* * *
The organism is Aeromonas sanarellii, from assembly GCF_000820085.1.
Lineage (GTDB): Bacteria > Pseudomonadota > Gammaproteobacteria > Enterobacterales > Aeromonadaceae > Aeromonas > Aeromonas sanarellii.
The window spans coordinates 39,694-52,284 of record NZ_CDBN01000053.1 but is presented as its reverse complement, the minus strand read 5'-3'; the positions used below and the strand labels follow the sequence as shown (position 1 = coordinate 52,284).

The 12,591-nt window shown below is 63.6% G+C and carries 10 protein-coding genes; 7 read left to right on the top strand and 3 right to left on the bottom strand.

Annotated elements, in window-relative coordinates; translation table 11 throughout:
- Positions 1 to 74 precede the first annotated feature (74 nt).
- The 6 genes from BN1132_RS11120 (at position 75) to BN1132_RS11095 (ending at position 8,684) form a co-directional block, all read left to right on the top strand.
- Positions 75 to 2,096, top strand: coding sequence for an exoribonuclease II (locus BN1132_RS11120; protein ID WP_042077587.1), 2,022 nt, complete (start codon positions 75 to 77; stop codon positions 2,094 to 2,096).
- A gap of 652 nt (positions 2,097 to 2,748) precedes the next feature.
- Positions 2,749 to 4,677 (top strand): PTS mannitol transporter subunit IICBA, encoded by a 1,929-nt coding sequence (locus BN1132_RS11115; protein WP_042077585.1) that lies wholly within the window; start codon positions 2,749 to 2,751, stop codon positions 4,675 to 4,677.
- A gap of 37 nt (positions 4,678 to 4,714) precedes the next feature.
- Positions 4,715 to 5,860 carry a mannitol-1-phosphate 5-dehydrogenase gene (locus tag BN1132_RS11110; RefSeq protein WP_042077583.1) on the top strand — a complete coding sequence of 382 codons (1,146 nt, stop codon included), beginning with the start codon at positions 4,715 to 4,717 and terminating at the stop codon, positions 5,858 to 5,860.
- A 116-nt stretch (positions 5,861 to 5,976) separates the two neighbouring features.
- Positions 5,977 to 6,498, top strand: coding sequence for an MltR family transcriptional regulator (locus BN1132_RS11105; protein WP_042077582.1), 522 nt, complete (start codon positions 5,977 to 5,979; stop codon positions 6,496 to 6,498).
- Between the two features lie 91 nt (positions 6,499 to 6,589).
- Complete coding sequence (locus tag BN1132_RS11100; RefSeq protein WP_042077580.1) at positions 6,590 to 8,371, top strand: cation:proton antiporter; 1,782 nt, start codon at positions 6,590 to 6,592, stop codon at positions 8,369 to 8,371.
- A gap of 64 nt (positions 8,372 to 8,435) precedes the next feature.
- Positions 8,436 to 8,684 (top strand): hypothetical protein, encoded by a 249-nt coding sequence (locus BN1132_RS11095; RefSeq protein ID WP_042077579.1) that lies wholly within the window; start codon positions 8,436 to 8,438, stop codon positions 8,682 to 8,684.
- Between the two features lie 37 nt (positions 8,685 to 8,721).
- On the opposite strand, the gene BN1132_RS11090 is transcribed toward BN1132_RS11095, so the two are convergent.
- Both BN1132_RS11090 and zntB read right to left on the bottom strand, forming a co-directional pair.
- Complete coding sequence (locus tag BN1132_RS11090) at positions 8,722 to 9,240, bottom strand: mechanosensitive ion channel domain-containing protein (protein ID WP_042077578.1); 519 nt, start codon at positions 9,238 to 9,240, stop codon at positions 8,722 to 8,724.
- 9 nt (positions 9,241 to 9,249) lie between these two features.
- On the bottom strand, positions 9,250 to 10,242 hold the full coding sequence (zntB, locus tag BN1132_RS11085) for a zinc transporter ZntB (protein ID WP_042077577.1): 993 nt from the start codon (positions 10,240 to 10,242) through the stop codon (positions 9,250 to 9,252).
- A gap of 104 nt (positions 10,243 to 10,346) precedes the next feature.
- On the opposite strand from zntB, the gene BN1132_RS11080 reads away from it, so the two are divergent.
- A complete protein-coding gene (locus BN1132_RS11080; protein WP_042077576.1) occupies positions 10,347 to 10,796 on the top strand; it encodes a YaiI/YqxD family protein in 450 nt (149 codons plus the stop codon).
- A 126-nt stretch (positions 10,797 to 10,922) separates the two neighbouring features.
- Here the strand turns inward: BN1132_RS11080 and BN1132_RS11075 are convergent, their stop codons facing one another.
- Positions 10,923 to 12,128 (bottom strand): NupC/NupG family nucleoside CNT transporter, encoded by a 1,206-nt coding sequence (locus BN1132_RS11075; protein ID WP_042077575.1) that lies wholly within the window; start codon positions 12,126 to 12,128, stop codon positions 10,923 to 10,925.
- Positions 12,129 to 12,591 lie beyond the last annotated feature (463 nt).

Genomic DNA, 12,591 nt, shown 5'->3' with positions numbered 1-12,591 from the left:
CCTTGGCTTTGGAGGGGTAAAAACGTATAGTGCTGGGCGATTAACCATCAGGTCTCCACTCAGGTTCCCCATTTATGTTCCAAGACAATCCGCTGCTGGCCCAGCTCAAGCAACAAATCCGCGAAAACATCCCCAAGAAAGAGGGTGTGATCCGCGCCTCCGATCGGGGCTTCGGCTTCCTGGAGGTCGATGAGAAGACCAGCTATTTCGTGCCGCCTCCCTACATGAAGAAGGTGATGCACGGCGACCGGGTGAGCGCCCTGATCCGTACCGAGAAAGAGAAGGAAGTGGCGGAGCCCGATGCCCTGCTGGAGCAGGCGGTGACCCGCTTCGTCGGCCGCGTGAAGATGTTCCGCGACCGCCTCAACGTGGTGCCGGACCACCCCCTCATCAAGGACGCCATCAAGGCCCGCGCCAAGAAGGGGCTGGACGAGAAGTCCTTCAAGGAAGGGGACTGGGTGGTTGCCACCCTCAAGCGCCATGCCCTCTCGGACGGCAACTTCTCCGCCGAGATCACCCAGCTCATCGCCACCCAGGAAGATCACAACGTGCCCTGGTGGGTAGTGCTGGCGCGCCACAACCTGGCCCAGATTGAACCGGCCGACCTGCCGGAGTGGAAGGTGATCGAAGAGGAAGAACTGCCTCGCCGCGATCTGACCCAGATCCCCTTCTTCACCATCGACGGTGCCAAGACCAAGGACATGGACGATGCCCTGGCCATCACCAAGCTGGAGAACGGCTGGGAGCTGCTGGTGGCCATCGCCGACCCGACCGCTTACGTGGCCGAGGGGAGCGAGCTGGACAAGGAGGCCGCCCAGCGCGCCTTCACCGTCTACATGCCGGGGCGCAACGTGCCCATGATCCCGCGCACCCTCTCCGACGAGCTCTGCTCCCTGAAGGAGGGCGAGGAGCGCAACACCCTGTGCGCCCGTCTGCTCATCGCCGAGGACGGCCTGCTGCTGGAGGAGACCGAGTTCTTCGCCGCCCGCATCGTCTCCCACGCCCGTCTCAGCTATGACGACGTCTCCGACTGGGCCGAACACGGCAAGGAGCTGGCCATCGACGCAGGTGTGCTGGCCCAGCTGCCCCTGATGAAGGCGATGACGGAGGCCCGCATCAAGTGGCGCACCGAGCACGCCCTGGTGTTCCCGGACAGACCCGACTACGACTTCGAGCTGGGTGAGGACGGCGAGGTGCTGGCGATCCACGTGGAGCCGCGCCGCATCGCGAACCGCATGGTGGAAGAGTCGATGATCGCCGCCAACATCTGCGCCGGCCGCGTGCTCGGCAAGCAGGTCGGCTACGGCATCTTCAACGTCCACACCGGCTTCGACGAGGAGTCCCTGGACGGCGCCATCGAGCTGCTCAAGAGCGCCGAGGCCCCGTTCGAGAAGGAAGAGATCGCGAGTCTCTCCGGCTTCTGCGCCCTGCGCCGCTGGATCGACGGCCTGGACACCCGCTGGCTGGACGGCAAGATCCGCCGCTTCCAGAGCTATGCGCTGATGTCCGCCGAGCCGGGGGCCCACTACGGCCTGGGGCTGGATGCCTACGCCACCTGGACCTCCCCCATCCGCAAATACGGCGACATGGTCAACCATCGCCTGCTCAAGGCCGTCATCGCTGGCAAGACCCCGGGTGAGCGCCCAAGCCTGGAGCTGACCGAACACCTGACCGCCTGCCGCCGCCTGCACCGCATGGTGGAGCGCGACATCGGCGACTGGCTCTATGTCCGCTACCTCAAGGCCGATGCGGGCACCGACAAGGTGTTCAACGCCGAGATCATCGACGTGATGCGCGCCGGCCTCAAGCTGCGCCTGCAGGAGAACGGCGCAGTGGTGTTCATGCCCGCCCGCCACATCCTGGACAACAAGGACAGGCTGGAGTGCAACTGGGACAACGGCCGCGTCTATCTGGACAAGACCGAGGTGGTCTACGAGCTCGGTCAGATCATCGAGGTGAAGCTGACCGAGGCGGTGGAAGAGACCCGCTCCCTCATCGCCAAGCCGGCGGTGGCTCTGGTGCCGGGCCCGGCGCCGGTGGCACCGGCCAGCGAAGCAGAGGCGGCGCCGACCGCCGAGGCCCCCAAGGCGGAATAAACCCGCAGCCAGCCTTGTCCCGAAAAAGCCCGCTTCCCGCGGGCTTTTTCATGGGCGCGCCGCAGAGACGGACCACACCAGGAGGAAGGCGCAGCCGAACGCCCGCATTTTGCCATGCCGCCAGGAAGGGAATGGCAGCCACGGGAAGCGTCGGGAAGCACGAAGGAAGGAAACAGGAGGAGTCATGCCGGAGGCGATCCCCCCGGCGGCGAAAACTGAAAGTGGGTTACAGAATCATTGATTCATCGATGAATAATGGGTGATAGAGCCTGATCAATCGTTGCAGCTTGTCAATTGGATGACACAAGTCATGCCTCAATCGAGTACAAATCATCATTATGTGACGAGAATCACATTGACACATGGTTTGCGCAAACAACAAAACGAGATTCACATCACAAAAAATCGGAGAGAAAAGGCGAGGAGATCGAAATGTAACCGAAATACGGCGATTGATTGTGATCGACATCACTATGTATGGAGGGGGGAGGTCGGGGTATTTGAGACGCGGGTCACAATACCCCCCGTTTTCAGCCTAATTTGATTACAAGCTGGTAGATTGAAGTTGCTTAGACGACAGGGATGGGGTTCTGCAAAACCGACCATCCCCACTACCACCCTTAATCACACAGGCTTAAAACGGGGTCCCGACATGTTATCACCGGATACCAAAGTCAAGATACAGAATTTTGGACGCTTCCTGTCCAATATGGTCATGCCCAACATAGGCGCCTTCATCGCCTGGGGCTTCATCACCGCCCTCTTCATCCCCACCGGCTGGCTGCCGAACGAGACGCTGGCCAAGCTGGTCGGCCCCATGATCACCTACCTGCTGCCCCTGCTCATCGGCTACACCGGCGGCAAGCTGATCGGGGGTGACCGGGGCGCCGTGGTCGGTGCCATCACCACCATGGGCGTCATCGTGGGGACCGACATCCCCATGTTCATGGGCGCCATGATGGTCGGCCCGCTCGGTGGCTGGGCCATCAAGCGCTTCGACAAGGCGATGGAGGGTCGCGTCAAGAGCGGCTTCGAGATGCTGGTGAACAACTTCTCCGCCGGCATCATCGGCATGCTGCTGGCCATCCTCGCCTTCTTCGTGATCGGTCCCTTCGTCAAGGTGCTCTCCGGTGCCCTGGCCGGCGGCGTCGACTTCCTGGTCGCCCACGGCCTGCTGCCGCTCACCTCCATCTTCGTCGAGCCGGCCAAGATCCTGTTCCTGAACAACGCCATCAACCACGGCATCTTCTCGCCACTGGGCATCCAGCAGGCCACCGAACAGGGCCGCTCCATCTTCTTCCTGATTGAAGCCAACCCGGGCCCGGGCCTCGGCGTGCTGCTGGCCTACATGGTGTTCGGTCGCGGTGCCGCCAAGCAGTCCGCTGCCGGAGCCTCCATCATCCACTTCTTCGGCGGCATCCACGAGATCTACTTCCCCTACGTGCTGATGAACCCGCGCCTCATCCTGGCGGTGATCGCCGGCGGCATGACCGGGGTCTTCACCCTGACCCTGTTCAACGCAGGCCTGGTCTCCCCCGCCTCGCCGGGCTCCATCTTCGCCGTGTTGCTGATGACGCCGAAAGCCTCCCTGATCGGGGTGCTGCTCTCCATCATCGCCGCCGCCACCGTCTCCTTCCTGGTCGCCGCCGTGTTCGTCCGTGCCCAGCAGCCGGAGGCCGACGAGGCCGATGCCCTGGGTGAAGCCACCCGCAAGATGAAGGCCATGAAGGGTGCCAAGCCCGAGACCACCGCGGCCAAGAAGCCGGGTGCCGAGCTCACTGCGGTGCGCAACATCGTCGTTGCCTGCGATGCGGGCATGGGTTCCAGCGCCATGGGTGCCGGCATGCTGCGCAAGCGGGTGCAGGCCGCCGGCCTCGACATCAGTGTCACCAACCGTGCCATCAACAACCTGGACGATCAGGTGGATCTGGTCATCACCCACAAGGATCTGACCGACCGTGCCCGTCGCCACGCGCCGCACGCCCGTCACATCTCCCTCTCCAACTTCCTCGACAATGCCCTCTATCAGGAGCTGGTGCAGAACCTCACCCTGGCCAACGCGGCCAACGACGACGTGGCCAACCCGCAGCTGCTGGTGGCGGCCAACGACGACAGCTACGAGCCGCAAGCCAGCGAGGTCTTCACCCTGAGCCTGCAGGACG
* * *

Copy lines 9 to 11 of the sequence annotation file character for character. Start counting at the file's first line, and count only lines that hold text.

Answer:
- A gap of 652 nt (positions 2,097 to 2,748) precedes the next feature.
- Positions 2,749 to 4,677 (top strand): PTS mannitol transporter subunit IICBA, encoded by a 1,929-nt coding sequence (locus BN1132_RS11115; protein WP_042077585.1) that lies wholly within the window; start codon positions 2,749 to 2,751, stop codon positions 4,675 to 4,677.
- A gap of 37 nt (positions 4,678 to 4,714) precedes the next feature.